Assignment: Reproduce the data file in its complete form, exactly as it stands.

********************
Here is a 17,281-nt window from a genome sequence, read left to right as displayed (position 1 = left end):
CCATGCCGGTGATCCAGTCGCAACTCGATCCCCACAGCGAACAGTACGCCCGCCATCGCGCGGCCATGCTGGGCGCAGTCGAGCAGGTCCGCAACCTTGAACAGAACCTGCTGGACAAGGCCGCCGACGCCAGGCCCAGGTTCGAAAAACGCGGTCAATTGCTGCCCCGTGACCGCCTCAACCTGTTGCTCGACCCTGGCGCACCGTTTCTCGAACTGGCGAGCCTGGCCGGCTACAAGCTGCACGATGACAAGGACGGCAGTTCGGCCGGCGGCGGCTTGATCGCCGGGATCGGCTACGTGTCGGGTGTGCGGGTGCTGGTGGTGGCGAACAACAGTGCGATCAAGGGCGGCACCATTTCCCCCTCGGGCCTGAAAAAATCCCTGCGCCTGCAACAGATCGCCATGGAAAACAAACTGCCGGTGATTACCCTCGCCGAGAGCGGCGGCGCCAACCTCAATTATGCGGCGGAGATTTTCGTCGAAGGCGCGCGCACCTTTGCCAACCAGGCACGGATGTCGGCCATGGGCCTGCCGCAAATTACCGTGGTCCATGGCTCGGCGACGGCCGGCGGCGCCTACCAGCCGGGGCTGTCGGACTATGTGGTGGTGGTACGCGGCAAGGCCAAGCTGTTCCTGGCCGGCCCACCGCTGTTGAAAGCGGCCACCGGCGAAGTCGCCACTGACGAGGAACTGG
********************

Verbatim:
Here is a 17,281-nt window from a genome sequence, read left to right as displayed (position 1 = left end):
CCATGCCGGTGATCCAGTCGCAACTCGATCCCCACAGCGAACAGTACGCCCGCCATCGCGCGGCCATGCTGGGCGCAGTCGAGCAGGTCCGCAACCTTGAACAGAACCTGCTGGACAAGGCCGCCGACGCCAGGCCCAGGTTCGAAAAACGCGGTCAATTGCTGCCCCGTGACCGCCTCAACCTGTTGCTCGACCCTGGCGCACCGTTTCTCGAACTGGCGAGCCTGGCCGGCTACAAGCTGCACGATGACAAGGACGGCAGTTCGGCCGGCGGCGGCTTGATCGCCGGGATCGGCTACGTGTCGGGTGTGCGGGTGCTGGTGGTGGCGAACAACAGTGCGATCAAGGGCGGCACCATTTCCCCCTCGGGCCTGAAAAAATCCCTGCGCCTGCAACAGATCGCCATGGAAAACAAACTGCCGGTGATTACCCTCGCCGAGAGCGGCGGCGCCAACCTCAATTATGCGGCGGAGATTTTCGTCGAAGGCGCGCGCACCTTTGCCAACCAGGCACGGATGTCGGCCATGGGCCTGCCGCAAATTACCGTGGTCCATGGCTCGGCGACGGCCGGCGGCGCCTACCAGCCGGGGCTGTCGGACTATGTGGTGGTGGTACGCGGCAAGGCCAAGCTGTTCCTGGCCGGCCCACCGCTGTTGAAAGCGGCCACCGGCGAAGTCGCCACTGACGAGGAACTGG